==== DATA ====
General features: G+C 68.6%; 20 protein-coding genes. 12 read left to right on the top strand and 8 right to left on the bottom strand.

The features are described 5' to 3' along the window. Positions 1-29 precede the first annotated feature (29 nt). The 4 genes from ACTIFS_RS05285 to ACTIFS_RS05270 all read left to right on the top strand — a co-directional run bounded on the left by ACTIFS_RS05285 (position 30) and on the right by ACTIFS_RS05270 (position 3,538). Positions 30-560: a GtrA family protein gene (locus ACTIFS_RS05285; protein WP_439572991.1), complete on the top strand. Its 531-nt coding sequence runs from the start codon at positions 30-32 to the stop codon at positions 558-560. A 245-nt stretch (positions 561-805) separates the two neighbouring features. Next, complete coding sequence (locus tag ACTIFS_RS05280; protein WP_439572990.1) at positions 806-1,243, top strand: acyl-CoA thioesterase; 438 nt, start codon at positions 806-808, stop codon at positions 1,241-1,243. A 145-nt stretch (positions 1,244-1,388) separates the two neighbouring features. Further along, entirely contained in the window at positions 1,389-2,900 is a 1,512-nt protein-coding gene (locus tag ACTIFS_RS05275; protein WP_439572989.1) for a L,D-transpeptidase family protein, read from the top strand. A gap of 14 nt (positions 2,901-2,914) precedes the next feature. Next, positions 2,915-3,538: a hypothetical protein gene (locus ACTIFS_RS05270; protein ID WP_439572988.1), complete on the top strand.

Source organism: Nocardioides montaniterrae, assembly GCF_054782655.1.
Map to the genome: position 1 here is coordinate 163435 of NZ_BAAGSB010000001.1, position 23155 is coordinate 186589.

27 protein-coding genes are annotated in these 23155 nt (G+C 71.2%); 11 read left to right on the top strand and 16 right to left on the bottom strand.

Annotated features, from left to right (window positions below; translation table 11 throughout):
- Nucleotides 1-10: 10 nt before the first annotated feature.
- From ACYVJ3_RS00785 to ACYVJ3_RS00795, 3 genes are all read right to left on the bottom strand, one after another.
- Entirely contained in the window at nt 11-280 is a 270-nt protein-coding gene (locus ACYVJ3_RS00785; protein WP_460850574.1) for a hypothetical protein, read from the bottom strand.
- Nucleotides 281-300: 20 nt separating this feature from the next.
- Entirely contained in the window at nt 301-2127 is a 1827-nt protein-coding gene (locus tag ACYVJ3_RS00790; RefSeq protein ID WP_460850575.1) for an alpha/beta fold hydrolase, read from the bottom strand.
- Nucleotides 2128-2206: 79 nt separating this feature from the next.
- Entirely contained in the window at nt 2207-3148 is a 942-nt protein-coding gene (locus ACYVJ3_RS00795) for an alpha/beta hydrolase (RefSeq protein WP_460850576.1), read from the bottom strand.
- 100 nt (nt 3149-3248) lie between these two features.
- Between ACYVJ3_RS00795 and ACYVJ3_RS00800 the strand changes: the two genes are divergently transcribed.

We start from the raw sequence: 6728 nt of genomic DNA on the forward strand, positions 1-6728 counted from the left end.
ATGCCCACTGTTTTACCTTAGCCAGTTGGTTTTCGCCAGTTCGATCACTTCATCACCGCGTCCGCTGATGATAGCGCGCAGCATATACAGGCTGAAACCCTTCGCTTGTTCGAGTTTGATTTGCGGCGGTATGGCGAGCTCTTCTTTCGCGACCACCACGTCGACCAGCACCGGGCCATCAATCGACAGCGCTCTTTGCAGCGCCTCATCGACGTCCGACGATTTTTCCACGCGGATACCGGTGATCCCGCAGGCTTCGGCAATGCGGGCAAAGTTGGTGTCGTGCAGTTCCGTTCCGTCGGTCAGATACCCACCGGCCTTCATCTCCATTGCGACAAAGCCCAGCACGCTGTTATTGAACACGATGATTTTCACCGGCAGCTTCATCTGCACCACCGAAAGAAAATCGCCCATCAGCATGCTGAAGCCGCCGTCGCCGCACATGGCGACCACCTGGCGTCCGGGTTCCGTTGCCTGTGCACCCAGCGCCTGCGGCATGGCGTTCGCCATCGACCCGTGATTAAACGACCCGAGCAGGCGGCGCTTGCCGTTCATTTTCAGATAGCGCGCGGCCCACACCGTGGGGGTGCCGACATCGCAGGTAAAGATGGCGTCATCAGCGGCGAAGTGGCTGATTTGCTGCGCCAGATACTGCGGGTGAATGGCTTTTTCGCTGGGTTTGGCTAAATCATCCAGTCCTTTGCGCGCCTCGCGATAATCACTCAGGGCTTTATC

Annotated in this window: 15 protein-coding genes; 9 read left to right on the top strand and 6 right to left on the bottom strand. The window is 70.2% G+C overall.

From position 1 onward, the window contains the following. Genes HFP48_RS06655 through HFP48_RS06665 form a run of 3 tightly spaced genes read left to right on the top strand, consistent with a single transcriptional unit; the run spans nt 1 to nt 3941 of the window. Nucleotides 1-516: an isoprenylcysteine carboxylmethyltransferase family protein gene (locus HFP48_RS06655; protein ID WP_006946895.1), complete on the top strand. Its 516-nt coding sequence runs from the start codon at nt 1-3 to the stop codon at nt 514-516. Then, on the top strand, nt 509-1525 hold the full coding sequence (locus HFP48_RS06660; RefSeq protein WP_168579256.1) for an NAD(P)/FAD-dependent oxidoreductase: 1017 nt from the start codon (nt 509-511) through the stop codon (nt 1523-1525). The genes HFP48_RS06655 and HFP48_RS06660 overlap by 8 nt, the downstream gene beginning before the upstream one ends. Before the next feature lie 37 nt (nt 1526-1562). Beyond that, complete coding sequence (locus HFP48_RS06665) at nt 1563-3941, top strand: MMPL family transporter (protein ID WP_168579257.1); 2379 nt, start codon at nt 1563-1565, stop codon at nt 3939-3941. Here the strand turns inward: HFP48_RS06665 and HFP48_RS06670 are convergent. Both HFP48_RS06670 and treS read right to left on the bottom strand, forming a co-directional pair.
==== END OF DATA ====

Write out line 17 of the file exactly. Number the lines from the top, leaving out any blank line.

ATGCCCACTGTTTTACCTTAGCCAGTTGGTTTTCGCCAGTTCGATCACTTCATCACCGCGTCCGCTGATGATAGCGCGCAGCATATACAGGCTGAAACCCTTCGCTTGTTCGAGTTTGATTTGCGGCGGTATGGCGAGCTCTTCTTTCGCGACCACCACGTCGACCAGCACCGGGCCATCAATCGACAGCGCTCTTTGCAGCGCCTCATCGACGTCCGACGATTTTTCCACGCGGATACCGGTGATCCCGCAGGCTTCGGCAATGCGGGCAAAGTTGGTGTCGTGCAGTTCCGTTCCGTCGGTCAGATACCCACCGGCCTTCATCTCCATTGCGACAAAGCCCAGCACGCTGTTATTGAACACGATGATTTTCACCGGCAGCTTCATCTGCACCACCGAAAGAAAATCGCCCATCAGCATGCTGAAGCCGCCGTCGCCGCACATGGCGACCACCTGGCGTCCGGGTTCCGTTGCCTGTGCACCCAGCGCCTGCGGCATGGCGTTCGCCATCGACCCGTGATTAAACGACCCGAGCAGGCGGCGCTTGCCGTTCATTTTCAGATAGCGCGCGGCCCACACCGTGGGGGTGCCGACATCGCAGGTAAAGATGGCGTCATCAGCGGCGAAGTGGCTGATTTGCTGCGCCAGATACTGCGGGTGAATGGCTTTTTCGCTGGGTTTGGCTAAATCATCCAGTCCTTTGCGCGCCTCGCGATAATCACTCAGGGCTTTATC